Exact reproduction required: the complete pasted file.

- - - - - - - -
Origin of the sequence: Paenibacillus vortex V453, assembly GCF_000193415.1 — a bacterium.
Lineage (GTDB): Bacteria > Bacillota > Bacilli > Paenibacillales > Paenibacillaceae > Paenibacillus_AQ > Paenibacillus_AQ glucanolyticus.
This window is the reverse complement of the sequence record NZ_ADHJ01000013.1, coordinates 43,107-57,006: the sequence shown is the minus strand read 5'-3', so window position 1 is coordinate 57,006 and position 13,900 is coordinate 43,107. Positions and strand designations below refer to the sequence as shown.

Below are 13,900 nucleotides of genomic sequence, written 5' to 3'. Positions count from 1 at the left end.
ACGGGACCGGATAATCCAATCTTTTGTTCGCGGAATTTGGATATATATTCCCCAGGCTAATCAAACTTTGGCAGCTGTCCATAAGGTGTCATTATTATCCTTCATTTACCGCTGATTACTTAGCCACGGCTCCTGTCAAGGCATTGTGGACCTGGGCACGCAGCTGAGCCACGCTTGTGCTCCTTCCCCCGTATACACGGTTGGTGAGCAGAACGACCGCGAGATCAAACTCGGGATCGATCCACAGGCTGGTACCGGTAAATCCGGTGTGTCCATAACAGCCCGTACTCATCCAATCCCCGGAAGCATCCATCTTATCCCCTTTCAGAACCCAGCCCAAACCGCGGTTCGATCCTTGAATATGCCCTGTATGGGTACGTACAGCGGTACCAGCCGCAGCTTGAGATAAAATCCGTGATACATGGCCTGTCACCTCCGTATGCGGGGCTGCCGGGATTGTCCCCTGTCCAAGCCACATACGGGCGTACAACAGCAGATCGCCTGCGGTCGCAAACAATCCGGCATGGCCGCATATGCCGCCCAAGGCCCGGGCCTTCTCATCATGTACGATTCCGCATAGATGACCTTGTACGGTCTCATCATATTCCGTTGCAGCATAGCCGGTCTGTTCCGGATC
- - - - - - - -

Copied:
Origin of the sequence: Paenibacillus vortex V453, assembly GCF_000193415.1 — a bacterium.
Lineage (GTDB): Bacteria > Bacillota > Bacilli > Paenibacillales > Paenibacillaceae > Paenibacillus_AQ > Paenibacillus_AQ glucanolyticus.
This window is the reverse complement of the sequence record NZ_ADHJ01000013.1, coordinates 43,107-57,006: the sequence shown is the minus strand read 5'-3', so window position 1 is coordinate 57,006 and position 13,900 is coordinate 43,107. Positions and strand designations below refer to the sequence as shown.

Below are 13,900 nucleotides of genomic sequence, written 5' to 3'. Positions count from 1 at the left end.
ACGGGACCGGATAATCCAATCTTTTGTTCGCGGAATTTGGATATATATTCCCCAGGCTAATCAAACTTTGGCAGCTGTCCATAAGGTGTCATTATTATCCTTCATTTACCGCTGATTACTTAGCCACGGCTCCTGTCAAGGCATTGTGGACCTGGGCACGCAGCTGAGCCACGCTTGTGCTCCTTCCCCCGTATACACGGTTGGTGAGCAGAACGACCGCGAGATCAAACTCGGGATCGATCCACAGGCTGGTACCGGTAAATCCGGTGTGTCCATAACAGCCCGTACTCATCCAATCCCCGGAAGCATCCATCTTATCCCCTTTCAGAACCCAGCCCAAACCGCGGTTCGATCCTTGAATATGCCCTGTATGGGTACGTACAGCGGTACCAGCCGCAGCTTGAGATAAAATCCGTGATACATGGCCTGTCACCTCCGTATGCGGGGCTGCCGGGATTGTCCCCTGTCCAAGCCACATACGGGCGTACAACAGCAGATCGCCTGCGGTCGCAAACAATCCGGCATGGCCGCATATGCCGCCCAAGGCCCGGGCCTTCTCATCATGTACGATTCCGCATAGATGACCTTGTACGGTCTCATCATATTCCGTTGCAGCATAGCCGGTCTGTTCCGGATC